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Catherine L Hazelton

on 29 July 2014

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Transcript of Summarizing

Why is it important to summarize?

Various Formats
How Do I Do It?
1. Begin by reading OR have students listen to the text selection.
2. Ask students the following framework questions:
a.What are the main ideas?
b.What are the crucial details necessary for supporting the ideas?
c.What information is irrelevant or unnecessary?
3.Have them use key words or phrases to identify the main points from the text.
Summarizing requires students to discern the most important ideas in a text, to ignore irrelevant information, and to integrate the central ideas in a meaningful way. Teaching students to summarize improves their memory for what is read. Summarizing is an efficient way to capture what is most important.
What is it?
Why Should I Do It?
It helps students learn to determine essential ideas and consolidate important details that support them.
It enables students to focus on key words and phrases of an assigned text that are worth noting and remembering.
It teaches students how to take a large selection of text and reduce it to the main points for more concise understanding.

When Do I Do It?
Distributive - throughout the lesson
Numbered Heads.. tell
Every (age+1) minutes
Summative - at the end of the lesson
Ticket Out the Door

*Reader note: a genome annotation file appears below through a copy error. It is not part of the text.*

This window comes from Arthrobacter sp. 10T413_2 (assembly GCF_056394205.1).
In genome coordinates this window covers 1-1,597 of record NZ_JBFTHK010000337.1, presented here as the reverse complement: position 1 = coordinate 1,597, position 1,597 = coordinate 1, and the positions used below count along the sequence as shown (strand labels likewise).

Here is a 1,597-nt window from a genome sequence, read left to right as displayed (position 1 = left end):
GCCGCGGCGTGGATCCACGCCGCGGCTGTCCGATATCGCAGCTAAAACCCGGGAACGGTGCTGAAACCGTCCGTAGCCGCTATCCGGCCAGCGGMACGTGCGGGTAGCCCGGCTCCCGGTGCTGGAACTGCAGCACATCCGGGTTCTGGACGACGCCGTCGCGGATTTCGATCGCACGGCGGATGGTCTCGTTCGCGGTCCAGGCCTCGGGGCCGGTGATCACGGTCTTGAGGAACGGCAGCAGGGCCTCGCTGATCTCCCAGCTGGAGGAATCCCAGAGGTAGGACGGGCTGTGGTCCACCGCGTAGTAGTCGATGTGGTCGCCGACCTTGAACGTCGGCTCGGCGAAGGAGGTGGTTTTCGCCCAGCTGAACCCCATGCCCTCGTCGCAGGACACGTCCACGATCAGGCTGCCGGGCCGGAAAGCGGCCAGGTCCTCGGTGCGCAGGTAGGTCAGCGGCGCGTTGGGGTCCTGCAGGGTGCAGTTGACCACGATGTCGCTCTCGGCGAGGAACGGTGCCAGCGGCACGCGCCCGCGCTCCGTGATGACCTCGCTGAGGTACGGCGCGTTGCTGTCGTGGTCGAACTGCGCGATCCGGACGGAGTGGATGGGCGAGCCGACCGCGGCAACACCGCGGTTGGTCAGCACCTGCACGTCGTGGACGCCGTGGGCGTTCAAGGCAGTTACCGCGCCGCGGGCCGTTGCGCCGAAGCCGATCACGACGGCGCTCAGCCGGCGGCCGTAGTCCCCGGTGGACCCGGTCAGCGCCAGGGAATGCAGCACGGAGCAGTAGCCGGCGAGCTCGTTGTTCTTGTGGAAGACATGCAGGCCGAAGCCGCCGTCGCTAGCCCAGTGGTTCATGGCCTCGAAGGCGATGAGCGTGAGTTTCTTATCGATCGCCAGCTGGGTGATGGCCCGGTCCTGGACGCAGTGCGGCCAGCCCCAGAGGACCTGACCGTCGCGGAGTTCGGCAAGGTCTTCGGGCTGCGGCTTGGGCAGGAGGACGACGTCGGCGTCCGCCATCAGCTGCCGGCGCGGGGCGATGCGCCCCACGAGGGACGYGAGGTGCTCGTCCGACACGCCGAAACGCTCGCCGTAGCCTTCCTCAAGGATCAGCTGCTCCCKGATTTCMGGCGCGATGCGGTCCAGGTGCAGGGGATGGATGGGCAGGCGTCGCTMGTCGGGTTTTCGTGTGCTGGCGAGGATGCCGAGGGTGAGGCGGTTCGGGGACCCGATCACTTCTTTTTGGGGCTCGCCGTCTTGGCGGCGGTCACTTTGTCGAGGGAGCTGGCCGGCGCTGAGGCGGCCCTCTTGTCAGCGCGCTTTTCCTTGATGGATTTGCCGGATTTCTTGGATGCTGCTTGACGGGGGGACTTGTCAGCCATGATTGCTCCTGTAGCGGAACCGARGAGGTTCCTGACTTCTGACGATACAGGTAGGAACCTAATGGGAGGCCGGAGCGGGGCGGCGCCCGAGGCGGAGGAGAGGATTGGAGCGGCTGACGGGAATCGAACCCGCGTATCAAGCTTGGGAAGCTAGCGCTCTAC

$2 Summary
One sentence summary
Where Do I Do It?
Sum It Up
(Write a summary of the texts using as many of the key words as possible. Put one word in each blank. Imagine you have only $2.00 and that each word you use is worth ten cents.)

Good Summaries
•Capture the main ideas and key information in the text
•Have the right amount of detail (not too much, and not too little)
•Combine several ideas or facts into one statement
•Paraphrase (use your own words)
Summary Tip
Avoid the boring-retelling trap!
Have you ever asked someone to tell you about a movie they saw and found that they went on, and on, and on, with every little detail? That's what you want to avoid when you summarize. Think of a summary as an overview that highlights the big ideas and events, not a blow-by-blow description of all the details.
What Does the Research Say?
Summarization in Any Subject (Rick Wormeli)
Strategies That Work
(Harvey and Goudvis)
Summarizing is...
Summarizing is not...
Classroom Instruction That Works
(Marzano, Pickering, and Pollock)
Full transcript